Every sinful action from stealing a pencil to mass
murder is, in a sense, un-natural and it is an action of violence against
what is natural. It breaks something. It breaks the natural order, it
breaks unity between persons, it breaks the natural cycle of life, it
breaks harmony between God. It is destructive.
All sin – is therefore a distortion of the rightful
order and therefore a form of violence. As such, all of us sinners are
guilty of this kind of violence.
It is true that we call homosexual behavior a sin, and
homosexuality a human weakness, but as we do so we look in the mirror and
acknowledge that all of us are sinners.
Catholics are against sin wherever it occurs because it
is destructive. In saying that we also recognize that there are different
levels of guilt and that all sin is not equally offensive.
Stealing a paper clip from the office is not as serious
as stealing a million pesos from vulnerable widows through a Ponzi scheme.
Likewise we can recognize different levels of guilt amongst the sexual
A homosexual who lives quietly with his or her partner
and strives for what he or she believes to be a loving and faithful life
is not the same as a raging, aggressive homosexual activist who wants to
destroy marriage, wants his total promiscuity endorsed, and thrusts his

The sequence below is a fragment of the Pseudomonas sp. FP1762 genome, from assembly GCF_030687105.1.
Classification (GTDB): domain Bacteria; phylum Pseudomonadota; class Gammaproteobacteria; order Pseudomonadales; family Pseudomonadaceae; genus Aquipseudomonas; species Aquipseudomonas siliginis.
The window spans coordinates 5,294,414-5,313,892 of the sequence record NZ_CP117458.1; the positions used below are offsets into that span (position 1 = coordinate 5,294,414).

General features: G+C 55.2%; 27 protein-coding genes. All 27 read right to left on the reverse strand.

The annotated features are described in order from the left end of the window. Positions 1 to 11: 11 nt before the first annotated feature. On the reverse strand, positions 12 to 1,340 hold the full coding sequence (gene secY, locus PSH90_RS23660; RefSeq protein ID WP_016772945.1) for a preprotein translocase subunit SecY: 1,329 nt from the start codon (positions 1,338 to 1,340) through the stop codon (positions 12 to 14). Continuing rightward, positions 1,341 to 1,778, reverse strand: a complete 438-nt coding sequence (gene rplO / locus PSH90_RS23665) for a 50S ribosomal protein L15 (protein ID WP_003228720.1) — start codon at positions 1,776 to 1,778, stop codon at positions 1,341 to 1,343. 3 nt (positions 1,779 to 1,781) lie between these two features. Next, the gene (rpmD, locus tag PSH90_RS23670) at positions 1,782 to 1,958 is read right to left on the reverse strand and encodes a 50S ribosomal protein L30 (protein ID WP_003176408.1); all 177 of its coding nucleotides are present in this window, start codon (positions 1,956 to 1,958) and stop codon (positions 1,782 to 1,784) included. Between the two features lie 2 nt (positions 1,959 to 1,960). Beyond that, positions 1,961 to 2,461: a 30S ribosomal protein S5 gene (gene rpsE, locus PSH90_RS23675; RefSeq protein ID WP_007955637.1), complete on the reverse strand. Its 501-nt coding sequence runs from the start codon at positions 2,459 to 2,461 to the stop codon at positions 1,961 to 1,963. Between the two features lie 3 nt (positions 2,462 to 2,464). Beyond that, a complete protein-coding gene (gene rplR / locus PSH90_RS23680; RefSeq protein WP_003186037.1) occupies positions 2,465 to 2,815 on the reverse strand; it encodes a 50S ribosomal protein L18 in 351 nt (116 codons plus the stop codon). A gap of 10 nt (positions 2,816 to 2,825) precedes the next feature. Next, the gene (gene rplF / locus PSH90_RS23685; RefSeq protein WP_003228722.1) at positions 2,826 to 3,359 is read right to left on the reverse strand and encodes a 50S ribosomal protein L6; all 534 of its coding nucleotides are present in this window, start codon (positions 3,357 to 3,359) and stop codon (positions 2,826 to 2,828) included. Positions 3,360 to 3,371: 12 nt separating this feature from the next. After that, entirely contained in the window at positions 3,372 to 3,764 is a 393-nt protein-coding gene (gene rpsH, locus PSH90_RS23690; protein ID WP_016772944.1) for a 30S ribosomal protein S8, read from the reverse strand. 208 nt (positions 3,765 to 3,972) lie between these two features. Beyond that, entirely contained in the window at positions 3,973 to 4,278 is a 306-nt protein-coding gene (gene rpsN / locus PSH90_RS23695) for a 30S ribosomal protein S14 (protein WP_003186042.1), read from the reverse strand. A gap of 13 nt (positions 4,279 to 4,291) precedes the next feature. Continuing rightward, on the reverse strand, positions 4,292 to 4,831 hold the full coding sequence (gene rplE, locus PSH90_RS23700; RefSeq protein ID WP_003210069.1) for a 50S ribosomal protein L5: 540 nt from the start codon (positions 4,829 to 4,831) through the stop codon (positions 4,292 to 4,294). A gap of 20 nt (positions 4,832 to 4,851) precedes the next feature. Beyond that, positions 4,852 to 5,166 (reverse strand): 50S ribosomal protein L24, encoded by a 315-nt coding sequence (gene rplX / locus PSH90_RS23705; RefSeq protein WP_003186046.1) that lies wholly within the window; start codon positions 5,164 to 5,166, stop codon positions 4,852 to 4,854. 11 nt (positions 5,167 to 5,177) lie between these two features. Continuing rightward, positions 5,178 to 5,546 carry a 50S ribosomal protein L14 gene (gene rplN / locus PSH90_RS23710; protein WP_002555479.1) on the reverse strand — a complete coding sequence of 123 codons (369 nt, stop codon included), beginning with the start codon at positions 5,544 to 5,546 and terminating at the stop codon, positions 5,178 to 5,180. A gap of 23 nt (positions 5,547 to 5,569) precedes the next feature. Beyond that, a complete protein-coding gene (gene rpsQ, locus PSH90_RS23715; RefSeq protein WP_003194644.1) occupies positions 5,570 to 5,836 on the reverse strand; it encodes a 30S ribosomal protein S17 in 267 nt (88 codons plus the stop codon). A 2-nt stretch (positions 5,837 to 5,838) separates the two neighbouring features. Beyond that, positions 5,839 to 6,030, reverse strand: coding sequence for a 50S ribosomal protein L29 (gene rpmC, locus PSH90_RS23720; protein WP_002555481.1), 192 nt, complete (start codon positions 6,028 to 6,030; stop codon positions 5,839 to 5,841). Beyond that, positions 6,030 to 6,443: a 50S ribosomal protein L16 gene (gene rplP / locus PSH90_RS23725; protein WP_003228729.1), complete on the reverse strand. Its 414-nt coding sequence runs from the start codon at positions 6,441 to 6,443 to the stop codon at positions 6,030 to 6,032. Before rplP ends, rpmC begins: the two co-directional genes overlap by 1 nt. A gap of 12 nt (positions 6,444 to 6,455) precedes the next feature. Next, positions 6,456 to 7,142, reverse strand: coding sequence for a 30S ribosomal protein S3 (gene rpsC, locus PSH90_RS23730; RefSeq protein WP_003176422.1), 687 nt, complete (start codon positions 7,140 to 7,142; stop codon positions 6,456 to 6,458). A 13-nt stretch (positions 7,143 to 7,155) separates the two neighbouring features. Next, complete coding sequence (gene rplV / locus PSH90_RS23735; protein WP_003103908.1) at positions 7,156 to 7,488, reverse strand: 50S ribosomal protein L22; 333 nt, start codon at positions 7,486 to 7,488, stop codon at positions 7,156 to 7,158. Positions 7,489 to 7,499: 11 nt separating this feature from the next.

sexuality into the lives of others.
It is possible, and pastorally necessary to make such
distinctions. However, making these distinctions does not mean that
homosexual actions are good. Nor does it mean that men can marry one
The Catholic 'advice' for Catholic homosexuals: to
practice chastity. Seculars would call that 'unnatural', the way Catholics
consider homosexual activity unnatural. So is priestly celibacy unnatural,
but these acts of chastity are voluntary and offered to God for a noble
purpose. It is not impossible.
Homosexuals are nothing new in human society, but the
apparent prevalence today in Western societies must be seen in relation to
the absolute number of people living. They are that many.
In previous centuries, it remained 'the sin that dares
not speak its name', which also meant that homosexuals chose to keep their
activities private. It should remain so, and Catholic homosexuals who
choose to indulge themselves must assume the moral responsibility for